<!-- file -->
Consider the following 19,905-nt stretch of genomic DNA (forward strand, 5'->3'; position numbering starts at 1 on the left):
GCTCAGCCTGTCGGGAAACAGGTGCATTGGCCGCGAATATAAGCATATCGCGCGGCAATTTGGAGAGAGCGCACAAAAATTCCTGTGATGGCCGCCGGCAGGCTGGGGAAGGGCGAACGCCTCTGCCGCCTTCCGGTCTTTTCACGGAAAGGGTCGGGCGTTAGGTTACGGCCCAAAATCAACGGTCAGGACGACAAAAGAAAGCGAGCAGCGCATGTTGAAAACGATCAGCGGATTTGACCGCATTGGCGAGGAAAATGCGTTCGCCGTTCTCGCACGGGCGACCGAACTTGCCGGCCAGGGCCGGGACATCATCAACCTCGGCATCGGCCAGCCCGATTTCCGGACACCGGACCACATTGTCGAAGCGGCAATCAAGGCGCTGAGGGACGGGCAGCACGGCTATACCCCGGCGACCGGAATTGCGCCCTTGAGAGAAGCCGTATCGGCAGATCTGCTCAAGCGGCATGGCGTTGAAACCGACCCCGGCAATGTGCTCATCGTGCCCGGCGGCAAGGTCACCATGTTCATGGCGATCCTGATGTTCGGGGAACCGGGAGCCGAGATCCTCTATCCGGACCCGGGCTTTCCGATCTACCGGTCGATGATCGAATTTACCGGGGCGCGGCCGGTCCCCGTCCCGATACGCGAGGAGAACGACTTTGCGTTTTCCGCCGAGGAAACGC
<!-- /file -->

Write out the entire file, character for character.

Consider the following 19,905-nt stretch of genomic DNA (forward strand, 5'->3'; position numbering starts at 1 on the left):
GCTCAGCCTGTCGGGAAACAGGTGCATTGGCCGCGAATATAAGCATATCGCGCGGCAATTTGGAGAGAGCGCACAAAAATTCCTGTGATGGCCGCCGGCAGGCTGGGGAAGGGCGAACGCCTCTGCCGCCTTCCGGTCTTTTCACGGAAAGGGTCGGGCGTTAGGTTACGGCCCAAAATCAACGGTCAGGACGACAAAAGAAAGCGAGCAGCGCATGTTGAAAACGATCAGCGGATTTGACCGCATTGGCGAGGAAAATGCGTTCGCCGTTCTCGCACGGGCGACCGAACTTGCCGGCCAGGGCCGGGACATCATCAACCTCGGCATCGGCCAGCCCGATTTCCGGACACCGGACCACATTGTCGAAGCGGCAATCAAGGCGCTGAGGGACGGGCAGCACGGCTATACCCCGGCGACCGGAATTGCGCCCTTGAGAGAAGCCGTATCGGCAGATCTGCTCAAGCGGCATGGCGTTGAAACCGACCCCGGCAATGTGCTCATCGTGCCCGGCGGCAAGGTCACCATGTTCATGGCGATCCTGATGTTCGGGGAACCGGGAGCCGAGATCCTCTATCCGGACCCGGGCTTTCCGATCTACCGGTCGATGATCGAATTTACCGGGGCGCGGCCGGTCCCCGTCCCGATACGCGAGGAGAACGACTTTGCGTTTTCCGCCGAGGAAACGC